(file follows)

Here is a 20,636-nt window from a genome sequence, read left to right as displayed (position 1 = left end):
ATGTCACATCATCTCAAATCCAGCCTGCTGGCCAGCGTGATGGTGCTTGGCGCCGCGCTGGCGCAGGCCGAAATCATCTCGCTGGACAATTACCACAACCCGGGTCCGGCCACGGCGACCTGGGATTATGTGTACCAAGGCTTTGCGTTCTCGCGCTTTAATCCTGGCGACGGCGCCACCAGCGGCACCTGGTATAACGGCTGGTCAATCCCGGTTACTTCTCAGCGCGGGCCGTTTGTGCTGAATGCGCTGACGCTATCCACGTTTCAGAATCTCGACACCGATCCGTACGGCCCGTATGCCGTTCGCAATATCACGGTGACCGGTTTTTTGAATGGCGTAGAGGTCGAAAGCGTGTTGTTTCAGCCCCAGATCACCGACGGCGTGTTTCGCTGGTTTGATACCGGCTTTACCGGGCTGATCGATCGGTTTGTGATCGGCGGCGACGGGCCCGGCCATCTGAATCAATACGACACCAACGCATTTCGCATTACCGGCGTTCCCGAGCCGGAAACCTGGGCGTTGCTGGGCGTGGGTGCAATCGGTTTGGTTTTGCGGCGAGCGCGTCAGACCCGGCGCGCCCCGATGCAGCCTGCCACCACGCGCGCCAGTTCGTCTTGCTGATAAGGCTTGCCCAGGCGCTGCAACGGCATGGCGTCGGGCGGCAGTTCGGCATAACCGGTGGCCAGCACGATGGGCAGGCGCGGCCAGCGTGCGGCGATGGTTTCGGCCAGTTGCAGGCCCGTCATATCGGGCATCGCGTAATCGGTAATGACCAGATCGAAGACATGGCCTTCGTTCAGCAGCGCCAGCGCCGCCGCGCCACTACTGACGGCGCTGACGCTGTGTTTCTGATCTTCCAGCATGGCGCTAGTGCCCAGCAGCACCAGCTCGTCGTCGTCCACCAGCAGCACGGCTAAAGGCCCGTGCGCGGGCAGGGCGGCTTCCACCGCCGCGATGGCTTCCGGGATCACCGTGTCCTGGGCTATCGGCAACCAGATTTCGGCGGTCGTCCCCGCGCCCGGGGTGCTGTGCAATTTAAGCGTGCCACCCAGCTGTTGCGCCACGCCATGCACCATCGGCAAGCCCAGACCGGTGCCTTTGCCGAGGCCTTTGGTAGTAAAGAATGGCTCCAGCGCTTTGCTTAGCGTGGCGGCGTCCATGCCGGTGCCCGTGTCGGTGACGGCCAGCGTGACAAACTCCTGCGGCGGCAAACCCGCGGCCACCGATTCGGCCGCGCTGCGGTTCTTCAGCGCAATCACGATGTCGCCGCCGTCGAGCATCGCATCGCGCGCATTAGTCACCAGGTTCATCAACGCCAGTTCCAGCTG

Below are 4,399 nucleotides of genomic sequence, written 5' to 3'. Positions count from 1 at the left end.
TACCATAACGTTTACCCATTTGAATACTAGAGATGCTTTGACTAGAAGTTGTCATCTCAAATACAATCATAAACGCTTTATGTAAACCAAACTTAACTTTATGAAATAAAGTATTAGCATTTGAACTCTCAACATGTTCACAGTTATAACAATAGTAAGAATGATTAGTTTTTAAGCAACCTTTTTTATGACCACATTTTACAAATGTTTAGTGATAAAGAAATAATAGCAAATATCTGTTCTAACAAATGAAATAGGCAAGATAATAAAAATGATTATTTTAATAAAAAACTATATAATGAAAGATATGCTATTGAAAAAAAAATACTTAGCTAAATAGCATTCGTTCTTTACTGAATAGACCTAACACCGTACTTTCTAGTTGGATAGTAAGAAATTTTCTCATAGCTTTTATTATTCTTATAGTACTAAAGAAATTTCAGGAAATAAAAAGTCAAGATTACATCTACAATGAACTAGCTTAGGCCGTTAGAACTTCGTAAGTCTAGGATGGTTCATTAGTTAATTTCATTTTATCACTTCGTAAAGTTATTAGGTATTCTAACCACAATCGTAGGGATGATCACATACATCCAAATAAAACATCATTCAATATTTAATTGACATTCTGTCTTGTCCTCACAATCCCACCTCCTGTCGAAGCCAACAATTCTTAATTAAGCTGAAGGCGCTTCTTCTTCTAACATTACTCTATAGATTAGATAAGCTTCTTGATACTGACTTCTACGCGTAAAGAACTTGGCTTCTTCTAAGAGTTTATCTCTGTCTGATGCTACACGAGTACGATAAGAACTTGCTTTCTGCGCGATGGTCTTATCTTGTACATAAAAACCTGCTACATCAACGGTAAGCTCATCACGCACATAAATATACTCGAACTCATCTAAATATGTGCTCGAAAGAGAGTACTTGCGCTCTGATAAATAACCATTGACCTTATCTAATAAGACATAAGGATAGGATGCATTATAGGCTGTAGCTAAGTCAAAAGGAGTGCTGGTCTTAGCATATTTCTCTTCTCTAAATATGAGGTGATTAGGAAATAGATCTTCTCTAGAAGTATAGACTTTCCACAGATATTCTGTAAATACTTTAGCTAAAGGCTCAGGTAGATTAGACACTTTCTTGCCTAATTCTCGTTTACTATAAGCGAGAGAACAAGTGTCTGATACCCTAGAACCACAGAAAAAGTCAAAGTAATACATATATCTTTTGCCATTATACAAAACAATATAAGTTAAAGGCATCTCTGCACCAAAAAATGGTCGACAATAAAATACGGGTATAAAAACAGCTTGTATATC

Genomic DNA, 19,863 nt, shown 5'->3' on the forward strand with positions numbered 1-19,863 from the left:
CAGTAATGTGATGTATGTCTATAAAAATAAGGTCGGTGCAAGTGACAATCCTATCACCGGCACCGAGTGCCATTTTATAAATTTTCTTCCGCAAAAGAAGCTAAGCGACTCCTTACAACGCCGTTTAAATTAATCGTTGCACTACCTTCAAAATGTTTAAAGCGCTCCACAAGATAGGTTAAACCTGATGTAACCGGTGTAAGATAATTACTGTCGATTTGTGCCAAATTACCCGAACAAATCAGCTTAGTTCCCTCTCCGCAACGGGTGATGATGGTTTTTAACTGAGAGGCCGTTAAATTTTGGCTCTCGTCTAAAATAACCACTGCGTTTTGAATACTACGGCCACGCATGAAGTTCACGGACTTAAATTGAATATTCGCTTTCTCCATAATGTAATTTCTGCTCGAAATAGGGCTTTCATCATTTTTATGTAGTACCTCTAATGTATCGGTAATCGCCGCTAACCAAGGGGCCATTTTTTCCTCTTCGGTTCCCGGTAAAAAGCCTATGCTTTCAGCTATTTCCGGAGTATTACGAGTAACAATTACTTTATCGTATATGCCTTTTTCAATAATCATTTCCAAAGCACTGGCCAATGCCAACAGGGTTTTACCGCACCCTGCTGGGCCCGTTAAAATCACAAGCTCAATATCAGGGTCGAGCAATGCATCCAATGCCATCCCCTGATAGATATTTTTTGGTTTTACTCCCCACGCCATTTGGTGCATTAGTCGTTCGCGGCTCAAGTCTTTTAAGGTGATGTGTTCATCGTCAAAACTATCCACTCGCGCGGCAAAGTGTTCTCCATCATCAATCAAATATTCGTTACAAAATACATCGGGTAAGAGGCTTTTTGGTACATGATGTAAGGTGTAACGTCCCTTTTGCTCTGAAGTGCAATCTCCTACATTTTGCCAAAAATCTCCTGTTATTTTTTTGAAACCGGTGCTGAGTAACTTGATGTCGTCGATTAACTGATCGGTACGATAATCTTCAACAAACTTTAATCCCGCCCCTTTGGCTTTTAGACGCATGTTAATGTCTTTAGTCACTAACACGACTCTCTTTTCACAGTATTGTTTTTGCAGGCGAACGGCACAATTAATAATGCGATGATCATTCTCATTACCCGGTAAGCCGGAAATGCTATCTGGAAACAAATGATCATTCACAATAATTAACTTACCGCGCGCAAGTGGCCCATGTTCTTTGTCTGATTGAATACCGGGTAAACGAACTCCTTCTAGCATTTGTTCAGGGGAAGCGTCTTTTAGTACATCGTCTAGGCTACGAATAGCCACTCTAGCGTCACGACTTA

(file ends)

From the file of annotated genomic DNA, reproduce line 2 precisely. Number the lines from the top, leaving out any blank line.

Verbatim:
ATGTCACATCATCTCAAATCCAGCCTGCTGGCCAGCGTGATGGTGCTTGGCGCCGCGCTGGCGCAGGCCGAAATCATCTCGCTGGACAATTACCACAACCCGGGTCCGGCCACGGCGACCTGGGATTATGTGTACCAAGGCTTTGCGTTCTCGCGCTTTAATCCTGGCGACGGCGCCACCAGCGGCACCTGGTATAACGGCTGGTCAATCCCGGTTACTTCTCAGCGCGGGCCGTTTGTGCTGAATGCGCTGACGCTATCCACGTTTCAGAATCTCGACACCGATCCGTACGGCCCGTATGCCGTTCGCAATATCACGGTGACCGGTTTTTTGAATGGCGTAGAGGTCGAAAGCGTGTTGTTTCAGCCCCAGATCACCGACGGCGTGTTTCGCTGGTTTGATACCGGCTTTACCGGGCTGATCGATCGGTTTGTGATCGGCGGCGACGGGCCCGGCCATCTGAATCAATACGACACCAACGCATTTCGCATTACCGGCGTTCCCGAGCCGGAAACCTGGGCGTTGCTGGGCGTGGGTGCAATCGGTTTGGTTTTGCGGCGAGCGCGTCAGACCCGGCGCGCCCCGATGCAGCCTGCCACCACGCGCGCCAGTTCGTCTTGCTGATAAGGCTTGCCCAGGCGCTGCAACGGCATGGCGTCGGGCGGCAGTTCGGCATAACCGGTGGCCAGCACGATGGGCAGGCGCGGCCAGCGTGCGGCGATGGTTTCGGCCAGTTGCAGGCCCGTCATATCGGGCATCGCGTAATCGGTAATGACCAGATCGAAGACATGGCCTTCGTTCAGCAGCGCCAGCGCCGCCGCGCCACTACTGACGGCGCTGACGCTGTGTTTCTGATCTTCCAGCATGGCGCTAGTGCCCAGCAGCACCAGCTCGTCGTCGTCCACCAGCAGCACGGCTAAAGGCCCGTGCGCGGGCAGGGCGGCTTCCACCGCCGCGATGGCTTCCGGGATCACCGTGTCCTGGGCTATCGGCAACCAGATTTCGGCGGTCGTCCCCGCGCCCGGGGTGCTGTGCAATTTAAGCGTGCCACCCAGCTGTTGCGCCACGCCATGCACCATCGGCAAGCCCAGACCGGTGCCTTTGCCGAGGCCTTTGGTAGTAAAGAATGGCTCCAGCGCTTTGCTTAGCGTGGCGGCGTCCATGCCGGTGCCCGTGTCGGTGACGGCCAGCGTGACAAACTCCTGCGGCGGCAAACCCGCGGCCACCGATTCGGCCGCGCTGCGGTTCTTCAGCGCAATCACGATGTCGCCGCCGTCGAGCATCGCATCGCGCGCATTAGTCACCAGGTTCATCAACGCCAGTTCCAGCTG